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‘Sarah’s Bill’ targeting DUI suspects poised to pass after emotional Senate testimony

Karl Ricks, a Community Nursing Services physical therapist, spots Sarah Frei as she loses her balance and stabilizes herself after hitting a bump where the driveway meets the road outside of her home in Syracuse on Tuesday, Nov. 17, 2020. Sarah and three other teenagers were in a vehicle that was hit by a drunken driver this summer, leaving her paralyzed from the waist down and a double amputee. Rep. Steve Eliason, R-Sandy, is proposing a bill that would prevent those who have hurt or killed others while driving under the influence to be released on bail quickly.
Karl Ricks, a Community Nursing Services physical therapist, spots Sarah Frei as she loses her balance and stabilizes herself after hitting a bump where the driveway meets the road outside of her home in Syracuse on Tuesday, Nov. 17, 2020. Sarah and three other teenagers were in a vehicle that was hit by a drunken driver this summer, leaving her paralyzed from the waist down and a double amputee.
Kristin Murphy, Deseret News

SALT LAKE CITY — After emotional testimony on the Senate floor, a Utah bill to allow harsher bail terms for someone accused of injuring others while driving under the influence is poised to receive final passage in the state Legislature.

Suspected drunken drivers are normally allowed to be released on bail to await their trial. But HB47, also called Sarah’s Bill, would let a judge deny bail and hold them until trial. The bill would allow the court to hold DUI suspects if investigators have obtained “substantial evidence to support the charge” that the person would be a danger to the community if released.

Speaking to the Senate in support of the bill, Sen. Luz Escamilla, D-Salt Lake City, shared her family’s experience with tragedy caused by someone driving under the influence.

Six years ago, Escamilla’s nephews — three boys, including a newborn — were in their driveway with their parents as their dad was getting home from work when someone driving under the influence who had “already committed multiple crimes before” lost control of their vehicle and struck the children.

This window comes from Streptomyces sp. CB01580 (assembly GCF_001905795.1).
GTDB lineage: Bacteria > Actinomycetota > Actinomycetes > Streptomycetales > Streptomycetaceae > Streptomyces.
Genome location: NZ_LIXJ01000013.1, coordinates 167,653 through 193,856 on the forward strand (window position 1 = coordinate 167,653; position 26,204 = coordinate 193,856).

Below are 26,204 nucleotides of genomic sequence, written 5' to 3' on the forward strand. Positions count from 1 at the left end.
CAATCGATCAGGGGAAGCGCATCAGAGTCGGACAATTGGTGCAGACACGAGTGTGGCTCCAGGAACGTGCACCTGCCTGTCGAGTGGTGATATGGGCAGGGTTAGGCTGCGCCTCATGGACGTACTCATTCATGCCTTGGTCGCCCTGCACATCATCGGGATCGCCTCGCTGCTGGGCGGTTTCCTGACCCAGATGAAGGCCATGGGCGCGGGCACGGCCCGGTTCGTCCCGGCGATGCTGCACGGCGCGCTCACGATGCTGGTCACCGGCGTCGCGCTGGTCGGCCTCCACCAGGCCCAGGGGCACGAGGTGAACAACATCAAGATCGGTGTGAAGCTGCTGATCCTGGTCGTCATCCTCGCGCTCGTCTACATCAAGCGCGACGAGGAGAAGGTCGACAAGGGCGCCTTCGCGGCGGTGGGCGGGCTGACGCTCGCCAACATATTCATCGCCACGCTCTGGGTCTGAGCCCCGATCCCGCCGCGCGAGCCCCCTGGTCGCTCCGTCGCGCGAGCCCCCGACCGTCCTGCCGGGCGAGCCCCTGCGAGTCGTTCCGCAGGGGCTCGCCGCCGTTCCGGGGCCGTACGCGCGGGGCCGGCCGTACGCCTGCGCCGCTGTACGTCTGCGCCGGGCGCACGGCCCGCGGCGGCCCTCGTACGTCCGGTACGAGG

Two of the boys died, while one survived with injuries.

“It has to be one of the most terrifying moments — walking in and seeing all the paramedics and the emergency responders there. Everything went really quiet, to see the bodies of two little babies lying there,” Escamilla recalled.

“You can only imagine as a parent … how cruel that was and what it did to that family, and what it continues to do six years later. The aftermath, obviously, it has no way of quantifying that,” she said.

When they knew the suspect posted bail and left the jail “there was no sense of justice,” according to Escamilla. At the time, the family was working to save the life of the surviving child, she said.

Now that he’s older, he questions why he survived and not the others, Escamilla said.

“Those are difficult answers for kids,” she said.

“It’s difficult when it’s your loved one that lost their lives, and your family is still trying to cope with that. ... I’m happy that this is being addressed, and I’m fully supportive of this bill. It sends the right message,” Escamilla said.

Utah high schooler Sarah Frei and three friends were returning from a trip to Bear Lake last summer when an oncoming car crashed into theirs, paralyzing Frei from the waist down and a double amputee, and severely injuring the other teenagers.

Just hours later, as medical crews worked to save her life, the other driver, who was suspected of being under the influence, came up with the roughly $500 he needed to post bail through a bond company.

“This isn’t anything that we haven’t all heard about, and watched families suffer from. The Frei family’s not alone in this experience, and experiences like this have occurred all over the state,” said bill co-sponsor Senate Budget Chairman Jerry Stevenson, R-Layton.

Frei and her family sat in the Senate chamber on Tuesday as lawmakers discussed the bill.

“This is a very great young lady, and a family who has been through a lot,” Stevenson said.

The bill received unanimous support in an early vote, meaning it will likely receive final passage in the Senate. It unanimously passed the House on Jan. 19.